We’re employed to look at the kitchens of Henry VIII and to put them into context, both of the building and also in history. That means looking at ingredients, recipes, equipment, people, and documents….pretty much everything that might impact on our understanding of those rooms. We’re interested in process much more than taste or end result. It’s simply not possible to produce something that we can say tastes like it did in the past, we can though say that this is how it was made, and these are the techniques used and this is how it could have been done in this space. We are at times though limited by ingredients and equipment and the requirements for cockentryce are a good example of this. To fully understand we need to look at the rational behind the recipe and look at what it is calling for you to make. Although ostensibly telling you to “just” cut the two animals in half and sew the opposing front and back halves together that is missing the subtext which is the creation of, in the case of the recipe, two new animals. If you just cut ‘n shut the two halves together you end up with what Heston Blumenthal created for his Feasts programme…something that needs somewhat of an extensive tummy tuck to get rid of all the excess bunching at the join as clearly the two vastly differently sized animals are never going to marry together neatly
Heston’s version may be following the recipe, but it’s missing the spirit that I belive was intended. When you see fantastic creatures in medieval manuscripts, such as this image from the Luttrell Psalter, they look fantastic but they also look feasible with all the parts joining together in an animalistic way. Many of the illustrations are not simply fantasies constructed by the illustrator but were images of what were believed to be real animals that existed somewhere in the world, they may not have been roaming around Europe but roam they most certainly did to the medieval mind; this is what the recipe for cokentryce is trying to create…an actual animal, not simply 2 halves sewn together for comedy effect. It is supposed to be as real and believable to the medieval diners as the dinosaurs in Walking with Dinosaurs are to modern TV viewers; we know they aren’t real but we expect them to look realistic and I belive the same held true for the cokentryce recipe.
so it isn’t just a case of cut and sew if you want to make
a “realistic” looking animal, the old adage of measure twice and cut
once is true when making a cokentryce and it really helps if the ingredients
are of a similar girth, something which causes slight confusion when ordering
from the butcher as meat tends to be sold by weight not waist size!
It is also this need to create a new animal that means
making 2 as stated in the recipe isn’t particularly simple.
To make a good looking end result the two halves need to be
cut and joined so they look good and hold together so Adrian and Marc united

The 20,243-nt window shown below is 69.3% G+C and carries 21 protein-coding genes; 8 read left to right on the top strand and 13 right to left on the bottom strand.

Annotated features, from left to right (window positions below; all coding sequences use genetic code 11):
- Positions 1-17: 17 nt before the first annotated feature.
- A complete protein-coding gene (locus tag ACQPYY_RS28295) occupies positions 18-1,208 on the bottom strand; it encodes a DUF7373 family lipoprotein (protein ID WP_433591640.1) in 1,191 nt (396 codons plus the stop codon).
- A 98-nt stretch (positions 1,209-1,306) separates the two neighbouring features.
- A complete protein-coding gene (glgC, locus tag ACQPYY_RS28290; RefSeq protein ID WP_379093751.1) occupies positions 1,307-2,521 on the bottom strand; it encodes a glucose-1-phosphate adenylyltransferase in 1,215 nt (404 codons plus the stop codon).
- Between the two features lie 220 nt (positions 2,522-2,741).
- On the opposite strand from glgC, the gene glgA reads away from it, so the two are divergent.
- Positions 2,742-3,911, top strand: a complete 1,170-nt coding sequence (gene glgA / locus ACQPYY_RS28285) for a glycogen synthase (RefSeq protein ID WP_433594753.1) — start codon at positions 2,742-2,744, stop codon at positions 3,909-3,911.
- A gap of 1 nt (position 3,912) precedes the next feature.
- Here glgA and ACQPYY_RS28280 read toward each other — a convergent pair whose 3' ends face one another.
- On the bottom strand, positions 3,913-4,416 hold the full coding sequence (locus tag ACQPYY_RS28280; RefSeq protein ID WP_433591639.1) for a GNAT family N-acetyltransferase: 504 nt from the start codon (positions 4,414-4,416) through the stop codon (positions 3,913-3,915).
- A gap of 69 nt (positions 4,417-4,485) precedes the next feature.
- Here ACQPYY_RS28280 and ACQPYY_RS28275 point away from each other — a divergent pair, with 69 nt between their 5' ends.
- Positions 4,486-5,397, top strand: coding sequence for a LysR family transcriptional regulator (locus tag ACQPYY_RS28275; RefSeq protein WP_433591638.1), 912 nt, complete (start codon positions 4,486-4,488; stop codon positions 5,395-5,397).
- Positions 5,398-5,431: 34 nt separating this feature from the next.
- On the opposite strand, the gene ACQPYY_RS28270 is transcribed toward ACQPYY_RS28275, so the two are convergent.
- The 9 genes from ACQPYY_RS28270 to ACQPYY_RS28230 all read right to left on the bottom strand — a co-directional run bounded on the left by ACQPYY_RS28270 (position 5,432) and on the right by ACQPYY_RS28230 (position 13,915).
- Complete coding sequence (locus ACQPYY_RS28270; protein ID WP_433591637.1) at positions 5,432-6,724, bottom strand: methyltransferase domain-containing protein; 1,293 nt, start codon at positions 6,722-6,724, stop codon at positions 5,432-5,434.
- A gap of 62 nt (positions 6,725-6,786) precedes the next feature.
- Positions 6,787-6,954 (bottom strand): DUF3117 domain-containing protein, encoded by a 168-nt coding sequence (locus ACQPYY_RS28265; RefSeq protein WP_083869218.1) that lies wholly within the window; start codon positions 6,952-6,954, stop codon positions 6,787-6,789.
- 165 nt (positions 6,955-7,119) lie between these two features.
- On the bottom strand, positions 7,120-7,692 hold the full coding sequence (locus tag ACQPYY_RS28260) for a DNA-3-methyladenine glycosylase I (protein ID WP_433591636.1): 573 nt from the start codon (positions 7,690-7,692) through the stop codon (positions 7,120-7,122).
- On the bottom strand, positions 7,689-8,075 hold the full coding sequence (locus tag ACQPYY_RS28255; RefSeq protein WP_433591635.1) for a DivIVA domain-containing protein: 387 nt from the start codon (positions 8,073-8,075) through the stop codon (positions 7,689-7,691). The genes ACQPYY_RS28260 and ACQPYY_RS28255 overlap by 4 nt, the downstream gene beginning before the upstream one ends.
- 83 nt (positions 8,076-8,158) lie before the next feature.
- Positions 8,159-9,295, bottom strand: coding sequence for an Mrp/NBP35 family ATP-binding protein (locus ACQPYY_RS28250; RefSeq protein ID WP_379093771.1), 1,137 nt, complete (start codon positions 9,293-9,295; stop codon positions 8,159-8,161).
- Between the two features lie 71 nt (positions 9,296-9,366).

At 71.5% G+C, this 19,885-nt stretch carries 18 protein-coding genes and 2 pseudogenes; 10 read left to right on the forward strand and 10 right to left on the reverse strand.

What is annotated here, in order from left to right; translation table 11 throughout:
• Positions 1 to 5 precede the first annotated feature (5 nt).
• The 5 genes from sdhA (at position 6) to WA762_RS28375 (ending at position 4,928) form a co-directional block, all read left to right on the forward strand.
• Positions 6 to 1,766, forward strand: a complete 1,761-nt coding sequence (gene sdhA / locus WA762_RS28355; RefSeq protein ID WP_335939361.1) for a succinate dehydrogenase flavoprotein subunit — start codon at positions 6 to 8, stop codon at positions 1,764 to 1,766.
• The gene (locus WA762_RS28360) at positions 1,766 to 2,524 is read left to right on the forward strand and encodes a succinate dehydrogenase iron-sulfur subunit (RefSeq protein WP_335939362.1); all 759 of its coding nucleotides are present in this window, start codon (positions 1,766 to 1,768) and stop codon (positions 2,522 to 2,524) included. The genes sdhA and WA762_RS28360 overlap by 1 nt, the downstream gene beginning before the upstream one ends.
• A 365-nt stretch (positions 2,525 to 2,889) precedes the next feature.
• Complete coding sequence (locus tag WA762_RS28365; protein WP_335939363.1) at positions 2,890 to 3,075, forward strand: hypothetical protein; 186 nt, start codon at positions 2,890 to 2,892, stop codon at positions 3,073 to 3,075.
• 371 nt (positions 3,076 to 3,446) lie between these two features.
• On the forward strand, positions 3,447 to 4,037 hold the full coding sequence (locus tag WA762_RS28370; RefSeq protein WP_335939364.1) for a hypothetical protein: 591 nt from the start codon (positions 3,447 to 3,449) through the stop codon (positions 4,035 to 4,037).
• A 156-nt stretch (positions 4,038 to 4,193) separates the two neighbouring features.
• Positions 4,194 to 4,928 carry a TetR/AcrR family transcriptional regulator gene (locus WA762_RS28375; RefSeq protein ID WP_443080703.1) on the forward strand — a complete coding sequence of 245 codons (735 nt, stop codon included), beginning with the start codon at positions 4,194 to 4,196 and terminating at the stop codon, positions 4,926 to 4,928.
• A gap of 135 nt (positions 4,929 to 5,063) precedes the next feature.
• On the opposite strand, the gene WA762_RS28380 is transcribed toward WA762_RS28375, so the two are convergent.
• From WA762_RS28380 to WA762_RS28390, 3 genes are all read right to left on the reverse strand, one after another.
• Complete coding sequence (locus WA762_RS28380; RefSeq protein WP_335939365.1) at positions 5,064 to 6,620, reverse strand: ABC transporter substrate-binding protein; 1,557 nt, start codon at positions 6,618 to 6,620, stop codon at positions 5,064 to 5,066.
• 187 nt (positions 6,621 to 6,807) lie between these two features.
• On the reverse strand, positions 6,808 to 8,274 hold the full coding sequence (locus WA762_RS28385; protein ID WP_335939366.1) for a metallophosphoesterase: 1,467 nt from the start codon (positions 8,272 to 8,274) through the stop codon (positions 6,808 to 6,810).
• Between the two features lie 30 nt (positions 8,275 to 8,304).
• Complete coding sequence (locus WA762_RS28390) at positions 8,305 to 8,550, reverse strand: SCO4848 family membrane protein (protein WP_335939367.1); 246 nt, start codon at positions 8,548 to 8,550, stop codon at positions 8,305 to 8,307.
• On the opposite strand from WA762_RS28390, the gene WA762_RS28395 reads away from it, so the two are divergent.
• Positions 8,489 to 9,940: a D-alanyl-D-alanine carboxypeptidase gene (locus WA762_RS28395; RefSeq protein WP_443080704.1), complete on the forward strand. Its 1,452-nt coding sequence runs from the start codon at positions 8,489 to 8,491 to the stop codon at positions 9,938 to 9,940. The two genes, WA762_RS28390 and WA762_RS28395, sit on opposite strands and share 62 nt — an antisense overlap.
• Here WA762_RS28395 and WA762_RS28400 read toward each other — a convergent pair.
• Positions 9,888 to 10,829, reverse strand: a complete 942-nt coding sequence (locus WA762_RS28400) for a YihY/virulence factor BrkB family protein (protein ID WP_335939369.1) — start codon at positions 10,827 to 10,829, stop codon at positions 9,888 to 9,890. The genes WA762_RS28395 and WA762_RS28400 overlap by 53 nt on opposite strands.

them with a scarf joint favouring the front of the goose and rear of the pig in
the cutting. This method allows the animals to be cut in such a way as to leave
more skin than rib and flesh to give more area for sewing. This meant that out
of each pair of animals only one new one could be created as the opposing
halves were not suitable for joining and were used for spare parts on the main
beast. I suspect that with more practice they would be able to end up with 2
new animals from each pair; practice as they say, makes perfect.
“Yes…but why the goose when the recipe calls for a
Capons are castrated roosters; the castration is done in one of two ways, either chemically or physically. Chemical castration of fowl has been illegal in the EU since the 1990’s…residual chemicals in the end product do the same to male consumers as they did the bird, and physical castration is illegal within the UK on animal welfare grounds, though it isn’t illegal to import true capons from areas of the EU where physical castration is still legal. This tends to mean that most birds labelled as “capons” in the UK are simply fat chickens, and they haven’t grown in quite the same way, aren’t quite the same shape, have too much breast and not enough leg and aren’t in great supply. Put simply, the goose is a substitute that we feel is acceptable given the restrictions on obtaining true capons and they have a similar measurement to the sucking pigs that we chose to use.
“ok, so you went with a goose that’s fine…but this is a medieval recipe and you’re in a Tudor kitchen….”
Well, leaving aside the argument that the first half of the
sixteenth century is still medieval, as I said before, it’s almost the perfect
recipe to showcase what we do in the kitchens at Hampton Court
Palace…research, reconstruction, investigation, interpretation,
experimentation and history all seen through the lens of food. We have no
evidence to say that Henry VIII ever saw this recipe presentented before him,
but likewise we can’t say it wasn’t. Just because the source material here is
from the previous century it doesn’t mean it was only made in that century;
cokentryce can be found in fourteenth century recipe collections and there’s
plenty of evidence to show that recipes from earlier centuries were included in